Showing posts with label cardamom. Show all posts
Showing posts with label cardamom. Show all posts

Tuesday, December 19, 2017

Lemon Cardamom Crescents #ChristmasCookies @LeslieBudewitz



LESLIE BUDEWITZ: December, in my childhood, was the Month of the Christmas Cookie. My mother made easily a dozen varieties—spritz, Russian teacakes, date pinwheels, and on and on, keeping some for the family, and spreading the love with plates she carried into other people’s homes like sacred offerings.

Which I guess they were.

So, when I started choosing recipes for the 5th Food Lovers’ Village Mystery, As the Christmas Cookie Crumbles (coming in June 2018, from Midnight Ink), I had an embarrassment of riches. Not to my surprise, it turned out that most of my favorites include nuts or chocolate, so I scanned my memory and my mother’s recipes for some that didn’t. Alas, most of the non-nutters involved a level of manual dexterity that my mother had in spades, but that I lack, such as berlinkranzer, the tiny wreaths decorated with snips of candied fruit, and candy cane cookies. I’ve got her spritz press and who doesn’t love eating spritz? Who loves making them? Ah, yes, I see the hands going down. It’s not that it’s hard, exactly, just maybe a little more time-consuming than most of us want in a cookie.

So I turned to my collection of cookie cookbooks. (No, I’m not telling you how many I have.) This recipe comes from Better Homes & Gardens Cookies for Christmas (1985). Coriander has a lemony taste to it, so the lemon peel and juice are a natural complement. Use a microplane for zesting if you have one. (Thanks to my BFF Lita’s stop at the local kitchen shop on her annual visit this fall, I’ve got one now and love it!) The flavors are delicate enough to go well with a cup of tea, and sturdy enough for a cup of coffee or a snifter of something stronger.

Ultimately, I didn’t include this cookie in the book, not because it isn’t worthy but because Erin, my main character, chose another as a favorite. But these little crescents might become one of ours and, I hope, yours.

What's your favorite holiday cookie?

Lemon-Cardamom Crescents

3/4 cup butter, softened
1/3 cup powdered sugar
½ teaspoon finely shredded lemon peel
1 tablespoon fresh lemon juice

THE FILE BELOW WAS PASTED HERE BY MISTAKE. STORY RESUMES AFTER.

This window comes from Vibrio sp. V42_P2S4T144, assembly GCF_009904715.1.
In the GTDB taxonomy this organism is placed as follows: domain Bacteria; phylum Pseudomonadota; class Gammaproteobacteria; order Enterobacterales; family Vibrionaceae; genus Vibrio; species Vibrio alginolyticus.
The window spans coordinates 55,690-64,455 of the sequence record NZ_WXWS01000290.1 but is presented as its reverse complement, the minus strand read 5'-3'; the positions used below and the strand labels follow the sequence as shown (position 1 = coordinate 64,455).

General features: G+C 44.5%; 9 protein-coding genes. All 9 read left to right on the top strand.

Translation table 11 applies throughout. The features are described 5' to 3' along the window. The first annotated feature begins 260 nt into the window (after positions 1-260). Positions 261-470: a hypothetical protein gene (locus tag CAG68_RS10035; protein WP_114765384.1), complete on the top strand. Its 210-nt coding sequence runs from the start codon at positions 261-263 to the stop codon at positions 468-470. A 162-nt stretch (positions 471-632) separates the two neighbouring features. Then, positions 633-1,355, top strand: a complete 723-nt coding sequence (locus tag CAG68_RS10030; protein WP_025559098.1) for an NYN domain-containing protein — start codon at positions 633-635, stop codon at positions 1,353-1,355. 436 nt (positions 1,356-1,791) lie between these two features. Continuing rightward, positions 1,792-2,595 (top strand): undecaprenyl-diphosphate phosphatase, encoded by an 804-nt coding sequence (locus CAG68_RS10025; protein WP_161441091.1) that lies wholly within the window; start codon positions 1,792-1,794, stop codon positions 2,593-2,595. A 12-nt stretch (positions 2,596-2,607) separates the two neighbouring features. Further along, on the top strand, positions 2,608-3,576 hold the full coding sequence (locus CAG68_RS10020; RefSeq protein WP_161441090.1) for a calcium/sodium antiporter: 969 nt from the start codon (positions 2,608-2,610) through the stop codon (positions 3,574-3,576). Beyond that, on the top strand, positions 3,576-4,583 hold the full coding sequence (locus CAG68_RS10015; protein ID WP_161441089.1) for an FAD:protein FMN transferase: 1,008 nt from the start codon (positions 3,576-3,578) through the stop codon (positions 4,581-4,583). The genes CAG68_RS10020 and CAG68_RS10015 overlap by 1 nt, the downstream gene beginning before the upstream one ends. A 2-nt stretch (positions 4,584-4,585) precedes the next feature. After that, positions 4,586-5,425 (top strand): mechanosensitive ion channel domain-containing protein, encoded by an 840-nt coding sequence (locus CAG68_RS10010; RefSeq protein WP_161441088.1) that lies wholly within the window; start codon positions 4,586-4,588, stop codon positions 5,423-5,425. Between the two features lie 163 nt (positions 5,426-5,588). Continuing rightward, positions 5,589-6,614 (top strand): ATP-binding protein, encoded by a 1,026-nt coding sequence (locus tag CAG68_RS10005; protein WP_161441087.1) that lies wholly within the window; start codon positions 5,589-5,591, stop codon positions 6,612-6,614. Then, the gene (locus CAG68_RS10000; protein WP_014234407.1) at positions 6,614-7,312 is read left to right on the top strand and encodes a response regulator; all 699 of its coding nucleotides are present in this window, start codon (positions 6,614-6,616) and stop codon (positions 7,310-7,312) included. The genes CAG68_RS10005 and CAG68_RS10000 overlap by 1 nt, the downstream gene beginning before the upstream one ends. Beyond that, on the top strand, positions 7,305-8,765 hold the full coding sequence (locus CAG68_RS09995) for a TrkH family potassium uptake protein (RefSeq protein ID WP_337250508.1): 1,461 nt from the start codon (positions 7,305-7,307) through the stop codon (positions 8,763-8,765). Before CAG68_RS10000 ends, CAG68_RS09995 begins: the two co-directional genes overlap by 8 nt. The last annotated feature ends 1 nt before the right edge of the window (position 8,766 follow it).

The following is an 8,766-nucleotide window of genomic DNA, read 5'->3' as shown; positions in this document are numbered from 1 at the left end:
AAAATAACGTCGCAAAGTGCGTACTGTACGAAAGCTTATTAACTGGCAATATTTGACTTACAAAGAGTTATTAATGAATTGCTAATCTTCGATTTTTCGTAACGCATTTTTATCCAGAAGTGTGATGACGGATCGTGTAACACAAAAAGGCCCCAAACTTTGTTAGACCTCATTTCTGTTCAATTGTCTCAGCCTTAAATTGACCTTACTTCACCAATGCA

1 teaspoon ground cardamom
2 cups all-purpose flour
1/3 cup powdered sugar

Heat oven to 325 degrees.

In a large mixing bowl, beat butter until softened. Add 1/3 cup powdered sugar and beat until fluffy. Add lemon peel, lemon juice, and cardamom, and beat well. Gradually add the flour and mix well.

Shape dough into 1-1/2 by ½ inch logs. Curve into a crescent shape, being careful not to break the dough at the curve, and taper the ends. Place on a baking sheet and bake 18-20 minutes, or until golden on the bottom. Cool on a rack. When completely cool, place 1/3 cup powdered sugar in a plastic bag and shake a few cookies at a time to lightly coat.

Makes about 4 dozen. How many you keep is up to you.







From the cover of AS THE CHRISTMAS COOKIE CRUMBLES, Food Lovers' Village Mystery #5 (Midnight Ink, 2018, available for pre-order now):  


In Jewel Bay---Montana's Christmas Village---all is merry and bright. At Murphy’s Mercantile, AKA the Merc, manager Erin Murphy is ringing in the holiday season with food, drink, and a new friend: Merrily Thornton. A local girl gone wrong, Merrily’s turned her life around. But her parents have publicly shunned her, and they nurse a bitterness that chills Erin.


When Merrily goes missing and her boss discovers he’s been robbed, fingers point to Merrily—until she’s found dead, a string of lights around her neck. The clues and danger snowball from there. Can Erin nab the killer—and keep herself in one piece—in time for a special Christmas Eve?

Leslie Budewitz is the author of the Food Lovers’ Village Mysteries and the Spice Shop Mysteries—and the first author to win Agatha Awards for both fiction and nonfiction. A past president of Sisters in Crime, she lives in northwest Montana with her husband, a musician and doctor of natural medicine, and their cat, an avid bird-watcher.